As for morning sickness, which I’m sorry to say doesn’t always end after the first trimester, I was one of the lucky few who had hardly any. For me it was just more nausea and headaches than anything else and it lasted up until the middle of the third trimester. For nausea and morning sickness I found that the best thing to do is keep crackers by your bedside and munch on a few before you even get out of bed. I’m convinced that morning sickness has a lot to do with having an empty stomach and if you keep snacking throughout the day, even a little bit at a time, you can keep it at bay. If you are starting to feel sick, though, eating a few grapes had help take care of it before it gets bad. They have an acid in the skin that will take away the saliva build up that can make you pray to the porcelain gods. If you have a serious case of morning sickness it may be best to tell your doctor about it; very often there are medications that can help, but I would try to control it through other avenues first.

 

The soreness you will feel is likely from your hips adjusting to make room for your growing baby, your feet flattening under the increasing weight, and your back straining to compensate for the weight up front. Keep in mind that this all happens so fast during pregnancy (even if you think it takes forever) that your body has to adapt so quickly that you feel all that pain. Whereas, if you were to gain weight over the course of a couple years you wouldn’t be so apt to notice any pain until the weight became a big enough issue. Trust me, it will get worse before it gets better but it will get better. Sciatica is often a side effect of quick weight gain during pregnancy, but normally won’t arise until you are in the second or third trimesters and the baby starts gaining more weight. Once you welcome your bundle of joy, it will take a couple weeks for it to go away as you lose the weight and your body starts returning to normal, but nine times out of ten, it will. Have your partner rub where it hurts before bed and it will help you sleep better and loosen you up for the next day. I can’t rave enough about pregnancy pillows. They help keep your knees from grinding together during the night, hip and sciatica pain, and give you something you rest your growing belly on.

 

Your hormones will also make some wonderful changes. One minute you may feel fine and they next you could either cry or slap someone. It happens to the best of us, and you will get used to it. Keep in mind you may go through this again once the baby is born because your brain is telling your body it no longer needs certain hormones and the easy-to-cry or anxious feeling is a combination of not having those hormones anymore and the new ones introduced once the baby is born. It will even out quite a bit once your uterus is down to its normal size. Breastfeeding is a bonus in this area as it helps it shrink faster and lose weight faster, but you will keep the hormones needed for lactation.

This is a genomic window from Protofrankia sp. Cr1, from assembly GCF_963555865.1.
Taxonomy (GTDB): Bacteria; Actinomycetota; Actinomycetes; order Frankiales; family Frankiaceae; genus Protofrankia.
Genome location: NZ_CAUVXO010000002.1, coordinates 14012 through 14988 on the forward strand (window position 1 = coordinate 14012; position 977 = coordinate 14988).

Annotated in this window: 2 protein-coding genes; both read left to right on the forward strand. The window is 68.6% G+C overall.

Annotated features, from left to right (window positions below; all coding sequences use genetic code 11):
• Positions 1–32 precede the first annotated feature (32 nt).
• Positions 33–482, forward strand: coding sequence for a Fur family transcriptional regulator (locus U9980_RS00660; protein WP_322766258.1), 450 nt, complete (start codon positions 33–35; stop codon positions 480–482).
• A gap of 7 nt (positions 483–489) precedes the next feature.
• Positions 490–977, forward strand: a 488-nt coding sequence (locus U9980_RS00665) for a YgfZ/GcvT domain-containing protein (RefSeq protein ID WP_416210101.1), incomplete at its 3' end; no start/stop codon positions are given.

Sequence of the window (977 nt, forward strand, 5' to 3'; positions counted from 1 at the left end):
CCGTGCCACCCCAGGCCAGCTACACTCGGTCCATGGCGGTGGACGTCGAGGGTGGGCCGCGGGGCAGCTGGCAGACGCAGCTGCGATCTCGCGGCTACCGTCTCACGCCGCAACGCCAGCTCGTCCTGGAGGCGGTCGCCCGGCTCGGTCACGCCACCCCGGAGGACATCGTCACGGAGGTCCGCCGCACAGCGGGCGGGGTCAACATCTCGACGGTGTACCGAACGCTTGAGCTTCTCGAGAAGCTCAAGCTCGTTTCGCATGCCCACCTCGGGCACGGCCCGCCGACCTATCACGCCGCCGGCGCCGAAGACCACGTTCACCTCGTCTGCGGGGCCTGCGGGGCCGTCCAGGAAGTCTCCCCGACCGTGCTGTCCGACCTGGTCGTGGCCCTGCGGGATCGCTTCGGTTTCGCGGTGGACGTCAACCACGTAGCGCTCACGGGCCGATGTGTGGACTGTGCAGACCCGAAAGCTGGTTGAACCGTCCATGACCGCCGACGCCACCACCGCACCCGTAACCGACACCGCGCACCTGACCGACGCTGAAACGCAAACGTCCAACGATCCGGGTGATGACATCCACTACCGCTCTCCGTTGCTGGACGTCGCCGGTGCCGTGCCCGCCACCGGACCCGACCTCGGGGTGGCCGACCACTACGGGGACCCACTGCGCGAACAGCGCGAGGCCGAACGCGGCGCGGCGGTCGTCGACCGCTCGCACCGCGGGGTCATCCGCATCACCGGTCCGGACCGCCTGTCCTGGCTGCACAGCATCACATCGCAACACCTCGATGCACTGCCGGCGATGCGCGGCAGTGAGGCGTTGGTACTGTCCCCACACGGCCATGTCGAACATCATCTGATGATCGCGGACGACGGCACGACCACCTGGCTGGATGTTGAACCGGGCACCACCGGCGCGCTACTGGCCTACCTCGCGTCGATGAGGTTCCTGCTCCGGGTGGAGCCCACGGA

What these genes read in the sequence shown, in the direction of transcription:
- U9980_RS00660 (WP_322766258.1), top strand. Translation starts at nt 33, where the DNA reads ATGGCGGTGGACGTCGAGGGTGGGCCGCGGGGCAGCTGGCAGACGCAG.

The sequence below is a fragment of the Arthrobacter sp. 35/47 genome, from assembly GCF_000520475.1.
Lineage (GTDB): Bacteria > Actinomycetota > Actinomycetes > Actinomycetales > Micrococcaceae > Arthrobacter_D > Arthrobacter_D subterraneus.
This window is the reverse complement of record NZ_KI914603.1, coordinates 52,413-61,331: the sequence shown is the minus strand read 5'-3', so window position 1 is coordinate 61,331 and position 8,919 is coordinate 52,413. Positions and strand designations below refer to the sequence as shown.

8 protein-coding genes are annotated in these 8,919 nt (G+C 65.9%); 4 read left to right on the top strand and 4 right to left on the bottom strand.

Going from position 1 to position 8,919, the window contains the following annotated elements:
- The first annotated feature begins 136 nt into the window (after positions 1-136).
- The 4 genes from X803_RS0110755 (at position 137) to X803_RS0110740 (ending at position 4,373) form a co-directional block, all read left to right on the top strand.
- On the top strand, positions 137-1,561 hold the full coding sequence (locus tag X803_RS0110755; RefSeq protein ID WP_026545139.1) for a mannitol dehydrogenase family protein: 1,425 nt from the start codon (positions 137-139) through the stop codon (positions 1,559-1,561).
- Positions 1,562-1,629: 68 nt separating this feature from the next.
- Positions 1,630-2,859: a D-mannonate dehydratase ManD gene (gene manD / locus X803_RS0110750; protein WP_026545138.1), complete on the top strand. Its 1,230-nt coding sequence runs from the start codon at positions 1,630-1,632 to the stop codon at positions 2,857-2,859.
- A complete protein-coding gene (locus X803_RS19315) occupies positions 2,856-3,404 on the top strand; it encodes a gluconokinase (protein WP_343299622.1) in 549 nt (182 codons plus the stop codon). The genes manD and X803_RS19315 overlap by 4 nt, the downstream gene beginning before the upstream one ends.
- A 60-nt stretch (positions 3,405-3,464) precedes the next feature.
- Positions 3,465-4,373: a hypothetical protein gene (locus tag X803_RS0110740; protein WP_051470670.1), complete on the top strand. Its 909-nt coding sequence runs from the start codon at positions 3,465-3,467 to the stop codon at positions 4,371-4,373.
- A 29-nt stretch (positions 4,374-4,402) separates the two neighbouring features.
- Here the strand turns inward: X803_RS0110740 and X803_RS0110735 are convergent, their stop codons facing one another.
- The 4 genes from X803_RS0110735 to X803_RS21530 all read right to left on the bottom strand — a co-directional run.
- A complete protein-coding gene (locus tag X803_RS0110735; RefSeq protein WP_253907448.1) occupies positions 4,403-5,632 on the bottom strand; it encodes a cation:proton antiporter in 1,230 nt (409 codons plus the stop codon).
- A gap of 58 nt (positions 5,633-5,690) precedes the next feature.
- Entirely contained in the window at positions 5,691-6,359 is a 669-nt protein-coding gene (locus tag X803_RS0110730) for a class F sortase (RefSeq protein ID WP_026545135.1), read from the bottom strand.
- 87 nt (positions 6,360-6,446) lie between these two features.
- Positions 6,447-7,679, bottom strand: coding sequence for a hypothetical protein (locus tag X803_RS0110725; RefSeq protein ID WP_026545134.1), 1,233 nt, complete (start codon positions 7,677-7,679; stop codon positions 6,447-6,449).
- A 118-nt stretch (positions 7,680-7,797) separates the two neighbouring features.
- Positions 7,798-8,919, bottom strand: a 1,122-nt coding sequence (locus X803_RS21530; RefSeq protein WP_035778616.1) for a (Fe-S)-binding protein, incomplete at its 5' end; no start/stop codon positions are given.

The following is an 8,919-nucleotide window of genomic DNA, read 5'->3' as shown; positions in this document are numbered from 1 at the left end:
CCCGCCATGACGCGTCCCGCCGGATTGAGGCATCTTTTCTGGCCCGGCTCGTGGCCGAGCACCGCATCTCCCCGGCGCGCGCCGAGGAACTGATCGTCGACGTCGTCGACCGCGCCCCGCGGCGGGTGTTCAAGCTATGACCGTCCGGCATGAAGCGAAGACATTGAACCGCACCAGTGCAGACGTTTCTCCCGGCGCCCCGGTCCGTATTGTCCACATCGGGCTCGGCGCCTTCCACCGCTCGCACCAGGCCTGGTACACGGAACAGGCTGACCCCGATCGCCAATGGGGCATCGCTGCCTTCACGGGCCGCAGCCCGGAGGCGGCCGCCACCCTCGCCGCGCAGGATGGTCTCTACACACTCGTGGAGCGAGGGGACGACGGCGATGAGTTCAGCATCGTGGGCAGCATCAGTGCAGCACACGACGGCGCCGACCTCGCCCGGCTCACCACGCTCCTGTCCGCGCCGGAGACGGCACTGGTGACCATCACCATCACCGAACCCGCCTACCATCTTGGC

Try your best to stay away from cleaning solutions with heavy fumes, as this is not good for you or the baby. If you can, try to find a more natural solution or one that will give off a less pungent smell. If you want, avoid it entirely. After all, hubby can clean too and you know have a wonderful excuse to kick back!

 

You can also ask your doctor about a pregnancy workout regimen. This may help with fatigue and pain. Very often if you did not work out before pregnancy the doctor will tell you it’s not good to start now. Women with very active and straining routines may not need to cut back much, but should take it easier with some areas which your doctor can tell you about. Others who exercise every day or moderately may cut back a lot and settle for a relaxing prenatal yoga for the duration of the pregnancy. It’s all about what works for you and keeps your baby healthy.

 

These are just some tips to endure the first months of pregnancy and know what to expect as time goes on. Your doctor and your partner will help you to find the best ways to cope with the strains of early pregnancy. Don’t sweat it too much, it does get better and soon you will have a little bundle of joy that will make it all worthwhile.

 

 

Keep an eye out for other pregnancy & baby tips in future blogs! As always, thank you for visiting Here Comes Baby Boutique!

 

Thank you for following our adventures as first time parents!

Stephanie

Mom on staff and co-owner of

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The blog you read is the opinion, viewpoints, suggestions, and feelings of our on staff writers and should be viewed as just that.

We are not experts, but we are sharing what works for us. Happy reading.